Client: Arts & Science Council
Location: Charlotte, NC, United States
Project Management and Design Maximization
Nested Hive’s form is inspired by the whimsical idea of a giant hive or nest that has split open after falling from a tree, allowing visitors to enter after the insects have left the structure to find a new home. The sculptural pavilion is formed from an array of parametrically defined cross-sectional slats of Ipe that are connected and colored one side by panels of painted steel to provide accented counterpoints to the natural finish of the Ipe. The colors are based on floral hues that most attractive to pollinating insects. The organic, parametric nature of the sculptural pavilion creates interesting undulating surfaces and “carved out” voids to provide ample, informal seating and nook spaces for children and adults to discover.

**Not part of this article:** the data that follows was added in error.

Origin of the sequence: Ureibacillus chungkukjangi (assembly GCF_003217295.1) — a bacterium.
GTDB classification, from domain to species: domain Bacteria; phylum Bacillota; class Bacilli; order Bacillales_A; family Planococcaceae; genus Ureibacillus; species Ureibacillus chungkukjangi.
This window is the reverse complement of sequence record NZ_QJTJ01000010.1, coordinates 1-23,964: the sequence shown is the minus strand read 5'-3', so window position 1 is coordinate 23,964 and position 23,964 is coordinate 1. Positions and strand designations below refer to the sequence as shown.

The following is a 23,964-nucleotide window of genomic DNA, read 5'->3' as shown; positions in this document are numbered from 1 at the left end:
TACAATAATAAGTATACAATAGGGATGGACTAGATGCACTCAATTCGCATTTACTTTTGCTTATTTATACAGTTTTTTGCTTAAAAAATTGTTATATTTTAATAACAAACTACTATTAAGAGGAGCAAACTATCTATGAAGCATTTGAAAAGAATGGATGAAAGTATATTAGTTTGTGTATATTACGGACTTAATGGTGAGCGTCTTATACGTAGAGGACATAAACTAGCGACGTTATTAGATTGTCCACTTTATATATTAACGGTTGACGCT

As the play sculpture tapers towards one end, the parametric slats create a pattern of concentric organic contours as viewers enter the structure, evoking the beautiful layering of colors in wasp and hornet nests that are made from various plant fibers. This composition also suggests colorful concentric quilt patterns made from different fabrics – a metaphor that celebrates the diverse community of Mecklenburg County and the unity of different ethnic and cultural traditions.
Nested Hive is a play sculpture that celebrates not only bees, but all the primary insect pollinators of nature. The title of the artwork not only refers to beehives, wasp nests, and hornet nests, but also describes the design of sculptural pavilion and how it sits or “nests” within the context of a “pollinator garden.”